When Fatima Ali Grema started her textile-selling business in 2020, she was studying for a National Diploma at the Ramat Polytechnic, Maiduguri.
Combining business and schooling has been challenging for the 21-year-old. Still, her passion for expanding the business and building an enterprise fuels her drive.
Grema’s ‘ Hanan collections’ business deals in textiles and offers products like Ankara, Abaya, Borno knitted caps, Arabian Z and Nigerian wears.
Grema has, through years of being on social media, utilised the platform to promote her business, and it has paid off. “ I get a lot of customers on social media depending on the platform.”
The young entrepreneur has over 15,000 followers on Twitter, 3,493 on Instagram, 7000 on Facebook and 236 on Tiktok.
“Online business is the wave of the moment. It is an easy medium for reaching wider customers,” she said.
Grema has a shop in Kano state and is hopeful to get one in Maiduguri, but according to her, social media has and will continue to transform her business.
This is also the case with 23-year-old Atinuke Sharon Francis, who is based in Kano state.
Francis, who doesn’t own a physical store, has grown her business since 2021 to have clients in more than five states in Nigeria.
“I have gotten a lot of customers in this business. They come through advertisements and referrals from other customers that like the quality of the items they buy from me.”
Francis sells Nigerian, Turkey and China-made products, including unisex clothes, baby wears, shoes, bags, kitchen items, bed frames, cupboards and many more.
“I sell so many things that would make me say it’s only humans that I don’t sell. Even if I don’t have products when they are ordered, I can get them quickly,” she said.
Francis also pays people with a large followership and audience base to post her products, and this has paid off, as she has received customers through that channel.
“I have customers who buy products from Kaduna, Abuja, Zaria, Jigawa, Katsina, Adamawa, Bauchi, Lagos, Asaba. I look forward to getting more,” She explained.
Grema and Francis are only two of the many Nigerians who have used social media to improve their lives.
The journey to now
According to data from Statista, there are 31.6 million active social media users in Nigeria as of January 2023.
WhatsApp is the most popular platform, with a market share of 95% of total social media users, with Facebook, YouTube, and Instagram following behind.
Also, Nigeria has more significant internet users, with 122.5 million people; internet penetration is at 55.4 %.
All these stand on 193.9 million cellular mobile connections, which is 87.7 % of the total population.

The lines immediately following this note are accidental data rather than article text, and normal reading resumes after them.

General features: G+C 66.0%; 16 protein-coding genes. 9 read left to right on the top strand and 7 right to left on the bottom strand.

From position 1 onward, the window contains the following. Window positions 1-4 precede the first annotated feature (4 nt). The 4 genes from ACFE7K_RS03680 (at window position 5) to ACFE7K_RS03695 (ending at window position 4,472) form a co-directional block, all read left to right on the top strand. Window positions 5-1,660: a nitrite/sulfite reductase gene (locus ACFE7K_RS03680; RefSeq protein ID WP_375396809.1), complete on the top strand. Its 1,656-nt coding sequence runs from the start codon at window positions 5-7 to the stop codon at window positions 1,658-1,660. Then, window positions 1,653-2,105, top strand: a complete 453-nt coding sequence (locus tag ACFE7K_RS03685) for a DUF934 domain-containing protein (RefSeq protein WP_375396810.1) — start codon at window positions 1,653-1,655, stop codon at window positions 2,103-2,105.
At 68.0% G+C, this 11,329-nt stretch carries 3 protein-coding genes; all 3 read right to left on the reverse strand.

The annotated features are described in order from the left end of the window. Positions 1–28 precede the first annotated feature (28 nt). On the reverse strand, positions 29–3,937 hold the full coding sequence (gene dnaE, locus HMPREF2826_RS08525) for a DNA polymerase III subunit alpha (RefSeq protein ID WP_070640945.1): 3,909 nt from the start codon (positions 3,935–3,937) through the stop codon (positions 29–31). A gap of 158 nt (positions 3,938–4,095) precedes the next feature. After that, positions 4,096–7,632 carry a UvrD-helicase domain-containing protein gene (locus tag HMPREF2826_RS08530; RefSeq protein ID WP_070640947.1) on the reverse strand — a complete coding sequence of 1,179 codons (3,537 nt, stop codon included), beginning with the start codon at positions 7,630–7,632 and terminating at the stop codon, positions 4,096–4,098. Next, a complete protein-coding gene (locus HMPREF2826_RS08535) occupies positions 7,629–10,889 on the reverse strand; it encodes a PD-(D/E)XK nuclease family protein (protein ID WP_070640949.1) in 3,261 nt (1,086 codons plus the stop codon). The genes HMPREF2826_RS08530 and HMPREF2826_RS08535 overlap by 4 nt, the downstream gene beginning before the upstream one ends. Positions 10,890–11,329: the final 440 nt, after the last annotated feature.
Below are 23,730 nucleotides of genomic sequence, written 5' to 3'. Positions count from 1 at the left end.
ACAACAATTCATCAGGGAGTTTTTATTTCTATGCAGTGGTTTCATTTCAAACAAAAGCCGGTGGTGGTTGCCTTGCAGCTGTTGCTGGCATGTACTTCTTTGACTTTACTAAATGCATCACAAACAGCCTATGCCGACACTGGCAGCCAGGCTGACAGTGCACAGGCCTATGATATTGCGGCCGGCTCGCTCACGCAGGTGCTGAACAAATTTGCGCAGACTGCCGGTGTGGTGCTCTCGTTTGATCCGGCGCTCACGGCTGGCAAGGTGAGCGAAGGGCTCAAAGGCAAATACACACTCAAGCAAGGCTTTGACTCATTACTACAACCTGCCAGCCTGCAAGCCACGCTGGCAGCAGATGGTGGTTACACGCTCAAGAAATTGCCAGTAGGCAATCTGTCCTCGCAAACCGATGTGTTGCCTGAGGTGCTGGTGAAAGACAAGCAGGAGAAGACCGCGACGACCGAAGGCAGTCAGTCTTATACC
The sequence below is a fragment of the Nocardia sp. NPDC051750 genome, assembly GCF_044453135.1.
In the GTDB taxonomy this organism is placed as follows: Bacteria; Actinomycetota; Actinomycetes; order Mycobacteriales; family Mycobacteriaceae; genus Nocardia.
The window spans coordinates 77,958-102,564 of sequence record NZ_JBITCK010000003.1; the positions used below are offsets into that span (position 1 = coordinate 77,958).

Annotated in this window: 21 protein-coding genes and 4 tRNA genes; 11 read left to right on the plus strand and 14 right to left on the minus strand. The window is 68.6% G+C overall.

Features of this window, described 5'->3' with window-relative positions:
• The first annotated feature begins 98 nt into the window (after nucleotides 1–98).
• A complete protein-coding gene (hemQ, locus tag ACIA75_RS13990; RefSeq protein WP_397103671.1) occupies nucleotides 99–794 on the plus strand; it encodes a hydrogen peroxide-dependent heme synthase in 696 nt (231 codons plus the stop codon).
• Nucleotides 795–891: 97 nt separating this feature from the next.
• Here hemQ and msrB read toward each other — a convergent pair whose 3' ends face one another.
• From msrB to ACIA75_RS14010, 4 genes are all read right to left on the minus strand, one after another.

Nigerians use social media for various reasons including to connect with friends, for news and many like Grema and Facebook use it for business.
Using Social Media to make ends meet
While the use of social media for business in Nigeria has its roots in the ingenuity of Nigerians, the growth of social media in Africa’s largest democracy is tied to the internet revolution the country has experienced.
The internet was first introduced in Nigeria in the early 1990s, but it was only available to a few people, mostly government officials and academics.
Nigeria’s first Internet Service Provider was the National Center for Communication Technologies or NCCT. In 1996, the world wide web or WWW, became available in Nigeria, and in 1998, complete Internet services became available.
And with the later creation of the Nigeria Communication Commission or NCC and subsequent entry of mobile communication, the cost of internet access decreased, and it became more accessible to a broader range of people.
In subsequent years, the proliferation of mobile phones and the rise of mobile data services further accelerated internet penetration in Nigeria.
The growth of social media and e-commerce platforms also played a pivotal role in shaping Nigeria’s digital landscape. Today, Nigeria stands as one of Africa’s largest and most dynamic online communities, fostering innovation, e-commerce, and digital entrepreneurship, and many Nigerians have eked a living for themselves on the various platforms.
From social media influencers, who have grown colossal followership and have converted that followership into an audience people pay to show their products to, to content creators on platforms like YouTube and Facebook who share revenue with the companies, to individuals who have built trust with their audience and advertise to them, Nigerians have found a way to earn from social media, and they are utilising it.